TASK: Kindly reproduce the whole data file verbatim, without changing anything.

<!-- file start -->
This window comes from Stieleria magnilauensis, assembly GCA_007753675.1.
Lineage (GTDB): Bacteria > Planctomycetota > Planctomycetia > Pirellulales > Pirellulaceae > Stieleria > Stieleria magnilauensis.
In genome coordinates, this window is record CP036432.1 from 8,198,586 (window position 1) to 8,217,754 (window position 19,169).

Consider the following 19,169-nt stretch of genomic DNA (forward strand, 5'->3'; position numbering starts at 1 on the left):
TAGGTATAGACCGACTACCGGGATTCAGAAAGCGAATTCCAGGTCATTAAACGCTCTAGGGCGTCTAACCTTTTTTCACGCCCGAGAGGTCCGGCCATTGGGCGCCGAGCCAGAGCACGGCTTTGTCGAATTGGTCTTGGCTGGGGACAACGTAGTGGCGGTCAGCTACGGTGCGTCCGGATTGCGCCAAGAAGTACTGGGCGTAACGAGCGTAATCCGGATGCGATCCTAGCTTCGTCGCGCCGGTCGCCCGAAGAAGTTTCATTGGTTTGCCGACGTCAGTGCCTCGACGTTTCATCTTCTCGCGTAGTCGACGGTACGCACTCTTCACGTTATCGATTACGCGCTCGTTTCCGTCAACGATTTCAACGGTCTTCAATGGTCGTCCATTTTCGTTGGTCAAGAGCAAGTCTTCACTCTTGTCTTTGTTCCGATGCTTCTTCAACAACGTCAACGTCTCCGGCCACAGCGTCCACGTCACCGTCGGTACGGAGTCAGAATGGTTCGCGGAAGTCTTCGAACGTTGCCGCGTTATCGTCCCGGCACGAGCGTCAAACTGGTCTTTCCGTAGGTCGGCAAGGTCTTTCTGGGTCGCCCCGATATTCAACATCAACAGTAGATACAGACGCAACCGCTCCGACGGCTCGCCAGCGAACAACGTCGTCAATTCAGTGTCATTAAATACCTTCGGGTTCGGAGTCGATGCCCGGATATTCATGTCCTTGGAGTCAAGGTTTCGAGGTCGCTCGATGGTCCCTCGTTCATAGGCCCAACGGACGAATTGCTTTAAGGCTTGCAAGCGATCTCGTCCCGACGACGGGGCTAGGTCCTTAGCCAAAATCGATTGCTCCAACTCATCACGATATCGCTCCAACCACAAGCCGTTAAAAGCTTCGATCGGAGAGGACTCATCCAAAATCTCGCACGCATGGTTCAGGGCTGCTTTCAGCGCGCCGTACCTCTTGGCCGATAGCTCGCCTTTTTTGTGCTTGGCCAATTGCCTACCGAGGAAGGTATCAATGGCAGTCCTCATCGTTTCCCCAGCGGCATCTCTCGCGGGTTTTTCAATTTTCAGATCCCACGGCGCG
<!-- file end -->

This window comes from Stieleria magnilauensis, assembly GCA_007753675.1.
Lineage (GTDB): Bacteria > Planctomycetota > Planctomycetia > Pirellulales > Pirellulaceae > Stieleria > Stieleria magnilauensis.
In genome coordinates, this window is record CP036432.1 from 8,198,586 (window position 1) to 8,217,754 (window position 19,169).

Consider the following 19,169-nt stretch of genomic DNA (forward strand, 5'->3'; position numbering starts at 1 on the left):
TAGGTATAGACCGACTACCGGGATTCAGAAAGCGAATTCCAGGTCATTAAACGCTCTAGGGCGTCTAACCTTTTTTCACGCCCGAGAGGTCCGGCCATTGGGCGCCGAGCCAGAGCACGGCTTTGTCGAATTGGTCTTGGCTGGGGACAACGTAGTGGCGGTCAGCTACGGTGCGTCCGGATTGCGCCAAGAAGTACTGGGCGTAACGAGCGTAATCCGGATGCGATCCTAGCTTCGTCGCGCCGGTCGCCCGAAGAAGTTTCATTGGTTTGCCGACGTCAGTGCCTCGACGTTTCATCTTCTCGCGTAGTCGACGGTACGCACTCTTCACGTTATCGATTACGCGCTCGTTTCCGTCAACGATTTCAACGGTCTTCAATGGTCGTCCATTTTCGTTGGTCAAGAGCAAGTCTTCACTCTTGTCTTTGTTCCGATGCTTCTTCAACAACGTCAACGTCTCCGGCCACAGCGTCCACGTCACCGTCGGTACGGAGTCAGAATGGTTCGCGGAAGTCTTCGAACGTTGCCGCGTTATCGTCCCGGCACGAGCGTCAAACTGGTCTTTCCGTAGGTCGGCAAGGTCTTTCTGGGTCGCCCCGATATTCAACATCAACAGTAGATACAGACGCAACCGCTCCGACGGCTCGCCAGCGAACAACGTCGTCAATTCAGTGTCATTAAATACCTTCGGGTTCGGAGTCGATGCCCGGATATTCATGTCCTTGGAGTCAAGGTTTCGAGGTCGCTCGATGGTCCCTCGTTCATAGGCCCAACGGACGAATTGCTTTAAGGCTTGCAAGCGATCTCGTCCCGACGACGGGGCTAGGTCCTTAGCCAAAATCGATTGCTCCAACTCATCACGATATCGCTCCAACCACAAGCCGTTAAAAGCTTCGATCGGAGAGGACTCATCCAAAATCTCGCACGCATGGTTCAGGGCTGCTTTCAGCGCGCCGTACCTCTTGGCCGATAGCTCGCCTTTTTTGTGCTTGGCCAATTGCCTACCGAGGAAGGTATCAATGGCAGTCCTCATCGTTTCCCCAGCGGCATCTCTCGCGGGTTTTTCAATTTTCAGATCCCACGGCGCG